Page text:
RAZIUDDIN AQUIL | 27 AUGUST, 2014
Dogs in Happier Days with former Pakistan President Pervez Musharraf.
Going by traditional Islamic literature, opinions about dogs in Muslim societies were actually not as bad, both scripturally and historically, as is the general perception in modern times. Several Quranic verses refer to canines not only not as ritually unclean or unlawful, but also highlight many of their virtues including their universally recognized loyalty, besides their value in hunting and for protection of life and property. The Quran also includes the legendary story of the venerable Companions of the Cave, a maximum of seven saintly young men hiding and sleeping in a cave for many years to protect themselves from persecution. The Quranic version of the biblical tale also counts a dog, later named Qitmir, as an additional companion who protected others and slept with his fore legs stretched at the entrance of the cave.
Later traditions privileged cats over dogs, perhaps keeping in view the report of Prophet Muhammad’s kindness towards his cat, called Muizza. The Prophet, however, recommended compassion towards all animals, including dogs, with a moving hadis of his posting a guard to ensure that a female dog and her newborn pups were not disturbed by his army, marching to conquer Mecca in 630 CE. Also, some middle-eastern tribes would not hesitate to call themselves Kalbi or Sagvand (that is, related to dogs: Arabic Kalb; Persian Sag). Indeed, one of the most handsome companions of the Prophet, who reportedly carried his message to the Roman emperor Heraclius (610-641 CE), was named, Dahya Kalbi. Pious Muslims in subsequent generations have displayed, as a matter of pride, their complete deference and loyalty to the cause of Islam, prefixing their names as Kalb.
In medieval Sufi literature, a poignant anecdote on respect and love for dogs is related to Rabiya Basri, a first generation female Sufi par excellence, widely known for her public declaration of her mad love for God. Her aggressive condemnation of worship of Allah either for attractions of heaven or fear of hell, rather than unconditional love for Him, as well as violating conventional patriarchal norms meant, for the orthodox, she was destined to go to hell. However, after her death, she was seen in dreams of people who were still devoted to her and who asked her as to what treatment was meted out to her by God. She was reported to have said that all her idiosyncrasies or sins were forgiven because she used to feed a dog every night.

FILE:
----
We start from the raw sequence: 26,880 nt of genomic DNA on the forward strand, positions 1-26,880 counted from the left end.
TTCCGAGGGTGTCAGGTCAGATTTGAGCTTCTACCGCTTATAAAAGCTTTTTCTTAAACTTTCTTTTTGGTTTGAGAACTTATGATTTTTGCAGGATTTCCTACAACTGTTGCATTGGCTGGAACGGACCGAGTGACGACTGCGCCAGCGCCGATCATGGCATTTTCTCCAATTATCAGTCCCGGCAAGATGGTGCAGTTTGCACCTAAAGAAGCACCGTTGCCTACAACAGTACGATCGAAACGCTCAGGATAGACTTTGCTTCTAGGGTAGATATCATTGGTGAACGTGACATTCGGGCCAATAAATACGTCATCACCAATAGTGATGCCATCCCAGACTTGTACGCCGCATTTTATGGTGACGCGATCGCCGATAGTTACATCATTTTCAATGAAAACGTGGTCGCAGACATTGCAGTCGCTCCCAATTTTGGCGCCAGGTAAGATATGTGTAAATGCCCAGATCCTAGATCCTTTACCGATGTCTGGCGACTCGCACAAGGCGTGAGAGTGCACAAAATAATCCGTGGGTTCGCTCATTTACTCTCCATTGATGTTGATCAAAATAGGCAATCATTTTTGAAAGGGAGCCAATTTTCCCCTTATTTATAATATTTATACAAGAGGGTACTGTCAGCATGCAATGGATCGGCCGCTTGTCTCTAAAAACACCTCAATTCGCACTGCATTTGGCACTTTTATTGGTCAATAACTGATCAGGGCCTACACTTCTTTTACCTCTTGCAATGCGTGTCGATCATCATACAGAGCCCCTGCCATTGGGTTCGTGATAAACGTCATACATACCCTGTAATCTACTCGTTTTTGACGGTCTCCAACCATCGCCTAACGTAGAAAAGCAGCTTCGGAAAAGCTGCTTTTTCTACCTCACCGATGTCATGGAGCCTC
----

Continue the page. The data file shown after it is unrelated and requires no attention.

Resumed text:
Medieval Indian Muslim holymen are also known to have kept dogs as companions and sometimes their tales became part of social satires. A fifteenth-century peripatetic Sufi, Sheikh Ahmad Abdul Haqq, had a female dog as pet during his stay in Rudauli/Awadh. The sheikh invited the notables of the place for a feast to celebrate the birth of her pups. Next day, when a local Sufi, Sheikh Jamal Gujari, complained on not being invited, Sheikh Ahmad Abdul Haqq responded that only the dogs of the town were called for the feast held by his she-dog. The sheikh added that, according to a tradition of the Prophet, the world was like a carcass and its seekers were dogs. He further said that he found Jamal Gujari as the only Muslim human being during his long journey from Sindh to Bengal and, therefore, he was not counted amongst the dogs invited for the party. Dog-lovers may find such anecdotes demeaning to their pets.
Islamic jurisdical positions bring out further ambiguities, with different schools maintaining different positions on levels of impurities or recognized values of dogs. For some, dog’s hair is impure, so just touching it can be a cause of pollution; for others, touching or caressing a dog is not so much a matter of concern, but its saliva is haram and, thus, a source of ritual impurity. Yet, there is something of a consensus that a dog, domesticated or otherwise, was superior to a dim-witted donkey and loathsome pig, inferior to the multipurpose camel, and, despite fear of rabies, better than dangerous wolves and beasts.
In conclusion, Islam respects and enjoins protection of all beings – stones, trees, animals, humans, and generally the whole natural environment. An authoritative tradition of the Prophet puts it: if you are going to plant a sapling and suddenly hear that qayamat has been declared and the Day of Judgment has come, you should flee only after properly planting it. These sensitivities and distinctions are completely marginalized in contemporary discourses on Islam, which are obsessed with violent language of politics and where fragile sentiments are easily hurt.
(Raziuddin Aquil teaches history at the University of Delhi).